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...a sweatshop of moxie

Friday, September 16, 2005

Why This Was A Good Week For Bush

In the wake of one of the largest, most vituperative media-led outpourings of rage regarding the Federal government response to Hurricane Katrina, this week, over a fortnight after the destruction she left in her wake, comes a startling upshot:

This week has been very good for the embattled US President.

It's quite simple really, and I'm not sure people who attack the present administration are quite aware how simple. At least, their actions seem to indicate not.

The reason why it was a good week, is that President GW Bush was allowed to look presidential -- again.

For all the derisiveness given a so-called lame-duck administration, that un/fortunate consequence of term limits to the American Presidency, the fact of the matter is that an administration in this country is not subject to the "panelada" method of democratic uproar seen in many South American countries, whereby thousands of irate citizens take to the streets, banging pots and pans until their leaders acquiece or leave.

It might give vengeful satisfaction, but it is no solution to their ills.

Worse than that, it forestalls any real maturation of a nation, as sweeping out one dreck for another, just starts this tawdry process again, like a child who kicks back in anger when corrected, but finds itself even more punished when the tantrum has passed.

And so it came to pass especially this week, that President Bush took the offensive, in counter-attack mode, seconded by his staff, advisors, and cabinet.


  • Went to the United Nations to challenge the body to show greater solidarity against global terrorism; to increase aid to beleaguered countries; to combat disease and poverty.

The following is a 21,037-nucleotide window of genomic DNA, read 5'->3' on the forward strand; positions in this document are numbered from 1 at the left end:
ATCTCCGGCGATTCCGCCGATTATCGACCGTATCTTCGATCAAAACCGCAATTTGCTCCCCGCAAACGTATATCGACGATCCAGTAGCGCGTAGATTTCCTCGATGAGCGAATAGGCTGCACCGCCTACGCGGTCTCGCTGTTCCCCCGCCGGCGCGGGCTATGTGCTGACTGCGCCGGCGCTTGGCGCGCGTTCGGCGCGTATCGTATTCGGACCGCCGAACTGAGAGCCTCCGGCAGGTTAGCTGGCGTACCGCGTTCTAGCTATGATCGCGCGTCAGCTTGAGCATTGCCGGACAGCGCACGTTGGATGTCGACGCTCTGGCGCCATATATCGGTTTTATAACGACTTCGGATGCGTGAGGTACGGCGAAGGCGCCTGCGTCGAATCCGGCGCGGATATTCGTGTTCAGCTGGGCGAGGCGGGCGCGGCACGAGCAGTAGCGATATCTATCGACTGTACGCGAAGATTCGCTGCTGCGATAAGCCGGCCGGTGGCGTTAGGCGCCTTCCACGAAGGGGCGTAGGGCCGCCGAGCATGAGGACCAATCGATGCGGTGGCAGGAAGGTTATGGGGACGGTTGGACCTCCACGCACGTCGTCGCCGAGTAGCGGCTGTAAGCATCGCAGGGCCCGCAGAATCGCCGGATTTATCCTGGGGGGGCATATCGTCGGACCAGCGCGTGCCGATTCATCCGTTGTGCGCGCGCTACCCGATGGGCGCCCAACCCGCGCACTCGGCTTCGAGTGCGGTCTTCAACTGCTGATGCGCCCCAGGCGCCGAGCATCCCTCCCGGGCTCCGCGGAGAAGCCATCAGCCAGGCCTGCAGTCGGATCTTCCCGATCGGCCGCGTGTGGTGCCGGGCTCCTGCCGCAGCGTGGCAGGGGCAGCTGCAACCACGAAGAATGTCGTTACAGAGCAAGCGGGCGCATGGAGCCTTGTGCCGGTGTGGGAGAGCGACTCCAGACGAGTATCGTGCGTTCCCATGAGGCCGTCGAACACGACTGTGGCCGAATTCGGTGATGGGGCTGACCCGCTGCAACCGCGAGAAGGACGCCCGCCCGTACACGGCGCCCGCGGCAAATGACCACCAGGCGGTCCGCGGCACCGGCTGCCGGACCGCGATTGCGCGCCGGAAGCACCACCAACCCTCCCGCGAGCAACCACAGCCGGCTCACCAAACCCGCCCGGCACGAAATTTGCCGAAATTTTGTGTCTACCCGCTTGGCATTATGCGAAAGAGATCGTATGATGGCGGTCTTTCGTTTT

If his presidency was judged only 2 weeks ago to be in disarray, it is as nothing compared to the corruption, misappropriation, and back-handed oil-for-food scandals which have plagued UN Secretary-General Kofi Annan for YEARS now, and for which he had to mea-culpa himself last week. The inference is quite clear: if one is debilitated, the other is nearly discredited. The alternative offered at the UN is even more compromised and even more of a lame-duck than anything the US has to offer.

  • Continued touring the devastated areas, as mainstream media begin to wane in its aftermath coverage.

    This, of course, is inevitable, since what MSM want to show is chaos, lives torn asunder, lack of "response" by federal authorities. As soon as the tanks of the National Guard started to roll in, 3 days later, the coverage was noticeably different, since areas formerly violent, were increasingly controlled. People were rescued by the military with derring-do. Relocation was underway, with neighbouring states lending a hand.

    People may have been deluged with cries of "Where's the President?" by media, but in so pushing the issue, it allowed the President quite simply to respond.

    And that's all the American public want to see -- a response. The blame game is there for others with other agendas to play.

  • Michael Brown, director of FEMA, was sent packing. This might be the normal scapegoat reaction at work, but it deadened the idea that this administration never accepts blame for anything. It's as if Condoleeza Rice had been fired after 9/11. Accountability is a very difficult thing to complain about, when you're doing something about it.

  • As Judge Roberts was grilled by overly-tanned senators with smug expressions on their faces, berating him to reveal his "ideology", it made it even easier to see who are the true ideologues in this debate, and the answer this week, was not John Roberts.